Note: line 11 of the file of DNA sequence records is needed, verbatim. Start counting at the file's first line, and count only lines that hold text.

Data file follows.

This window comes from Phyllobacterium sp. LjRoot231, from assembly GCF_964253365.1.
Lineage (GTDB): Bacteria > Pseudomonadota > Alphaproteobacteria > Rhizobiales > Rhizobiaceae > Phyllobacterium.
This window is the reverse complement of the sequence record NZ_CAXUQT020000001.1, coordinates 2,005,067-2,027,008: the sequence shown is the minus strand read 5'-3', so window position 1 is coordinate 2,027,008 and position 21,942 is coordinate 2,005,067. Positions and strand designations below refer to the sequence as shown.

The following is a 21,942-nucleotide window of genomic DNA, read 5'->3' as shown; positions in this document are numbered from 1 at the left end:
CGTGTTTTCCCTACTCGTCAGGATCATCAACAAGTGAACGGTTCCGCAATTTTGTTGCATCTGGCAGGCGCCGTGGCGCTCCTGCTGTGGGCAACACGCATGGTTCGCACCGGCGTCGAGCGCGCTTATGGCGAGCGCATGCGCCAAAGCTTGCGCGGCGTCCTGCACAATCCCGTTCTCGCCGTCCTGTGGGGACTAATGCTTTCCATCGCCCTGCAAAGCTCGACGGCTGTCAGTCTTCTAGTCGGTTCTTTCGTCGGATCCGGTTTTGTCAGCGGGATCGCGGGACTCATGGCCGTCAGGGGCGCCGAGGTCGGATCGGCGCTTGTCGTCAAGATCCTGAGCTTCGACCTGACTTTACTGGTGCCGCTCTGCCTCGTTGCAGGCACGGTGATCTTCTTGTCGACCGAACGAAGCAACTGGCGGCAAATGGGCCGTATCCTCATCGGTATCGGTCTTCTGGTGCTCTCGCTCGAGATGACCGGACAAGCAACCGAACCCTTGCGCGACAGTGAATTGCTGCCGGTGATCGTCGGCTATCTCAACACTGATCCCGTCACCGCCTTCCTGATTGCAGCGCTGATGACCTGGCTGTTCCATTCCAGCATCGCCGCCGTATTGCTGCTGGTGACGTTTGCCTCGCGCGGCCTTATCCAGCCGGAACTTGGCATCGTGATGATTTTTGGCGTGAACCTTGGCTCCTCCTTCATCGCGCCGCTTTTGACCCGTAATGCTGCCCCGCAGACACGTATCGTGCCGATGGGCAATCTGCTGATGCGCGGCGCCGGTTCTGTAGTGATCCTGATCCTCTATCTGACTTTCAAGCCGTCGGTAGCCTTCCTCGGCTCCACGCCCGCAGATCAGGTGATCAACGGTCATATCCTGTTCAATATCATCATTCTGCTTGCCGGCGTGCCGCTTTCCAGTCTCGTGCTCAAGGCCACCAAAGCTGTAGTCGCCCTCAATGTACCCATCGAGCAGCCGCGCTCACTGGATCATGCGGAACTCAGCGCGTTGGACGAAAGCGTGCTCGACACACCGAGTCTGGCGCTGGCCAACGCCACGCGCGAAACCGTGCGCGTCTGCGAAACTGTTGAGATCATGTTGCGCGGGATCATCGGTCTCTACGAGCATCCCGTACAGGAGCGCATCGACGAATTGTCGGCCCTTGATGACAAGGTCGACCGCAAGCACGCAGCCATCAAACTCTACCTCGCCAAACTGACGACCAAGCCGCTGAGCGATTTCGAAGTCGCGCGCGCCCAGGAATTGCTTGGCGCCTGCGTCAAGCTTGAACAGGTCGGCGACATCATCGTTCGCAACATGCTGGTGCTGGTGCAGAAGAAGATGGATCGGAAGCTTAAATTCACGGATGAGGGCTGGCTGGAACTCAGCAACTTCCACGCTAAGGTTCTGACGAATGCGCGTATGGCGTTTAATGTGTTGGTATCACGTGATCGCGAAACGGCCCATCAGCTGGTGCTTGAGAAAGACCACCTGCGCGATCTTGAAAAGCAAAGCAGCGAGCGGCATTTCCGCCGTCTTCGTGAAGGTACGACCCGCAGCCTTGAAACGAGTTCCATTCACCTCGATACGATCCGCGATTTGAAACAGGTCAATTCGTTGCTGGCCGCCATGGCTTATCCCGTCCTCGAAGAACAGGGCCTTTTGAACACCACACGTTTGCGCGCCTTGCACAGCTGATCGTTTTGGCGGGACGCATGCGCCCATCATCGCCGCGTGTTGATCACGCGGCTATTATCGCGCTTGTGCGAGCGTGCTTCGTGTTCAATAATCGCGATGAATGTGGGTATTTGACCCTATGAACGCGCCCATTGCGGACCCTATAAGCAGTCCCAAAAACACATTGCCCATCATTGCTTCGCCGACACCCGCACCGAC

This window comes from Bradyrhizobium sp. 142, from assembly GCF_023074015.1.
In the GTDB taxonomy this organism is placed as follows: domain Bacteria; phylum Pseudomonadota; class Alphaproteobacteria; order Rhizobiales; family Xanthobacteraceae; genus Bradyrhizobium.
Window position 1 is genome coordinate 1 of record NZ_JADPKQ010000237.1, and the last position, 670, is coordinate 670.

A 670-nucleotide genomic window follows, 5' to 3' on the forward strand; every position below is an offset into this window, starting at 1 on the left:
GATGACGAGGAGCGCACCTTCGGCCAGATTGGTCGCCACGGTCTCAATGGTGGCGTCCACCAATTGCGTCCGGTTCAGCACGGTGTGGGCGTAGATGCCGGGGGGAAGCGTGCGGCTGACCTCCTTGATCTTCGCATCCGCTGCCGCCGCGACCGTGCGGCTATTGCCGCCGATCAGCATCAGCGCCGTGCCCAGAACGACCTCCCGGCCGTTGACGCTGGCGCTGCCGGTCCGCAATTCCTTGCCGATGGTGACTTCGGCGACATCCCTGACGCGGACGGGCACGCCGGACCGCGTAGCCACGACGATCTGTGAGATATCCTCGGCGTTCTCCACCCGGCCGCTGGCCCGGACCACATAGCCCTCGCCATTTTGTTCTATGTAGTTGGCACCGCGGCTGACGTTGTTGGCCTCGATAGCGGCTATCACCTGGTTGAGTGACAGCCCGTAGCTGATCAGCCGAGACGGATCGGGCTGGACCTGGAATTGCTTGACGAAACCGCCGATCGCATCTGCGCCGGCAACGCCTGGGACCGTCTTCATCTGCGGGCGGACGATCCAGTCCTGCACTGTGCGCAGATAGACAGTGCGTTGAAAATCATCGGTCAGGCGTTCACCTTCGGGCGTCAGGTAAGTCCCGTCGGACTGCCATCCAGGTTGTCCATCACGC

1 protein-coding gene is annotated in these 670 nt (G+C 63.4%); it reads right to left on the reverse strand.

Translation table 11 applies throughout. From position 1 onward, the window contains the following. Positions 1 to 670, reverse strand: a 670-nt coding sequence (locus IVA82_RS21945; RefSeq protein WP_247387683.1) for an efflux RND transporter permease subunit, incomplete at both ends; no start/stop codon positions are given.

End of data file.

1 protein-coding gene is annotated in these 670 nt (G+C 63.4%); it reads right to left on the reverse strand.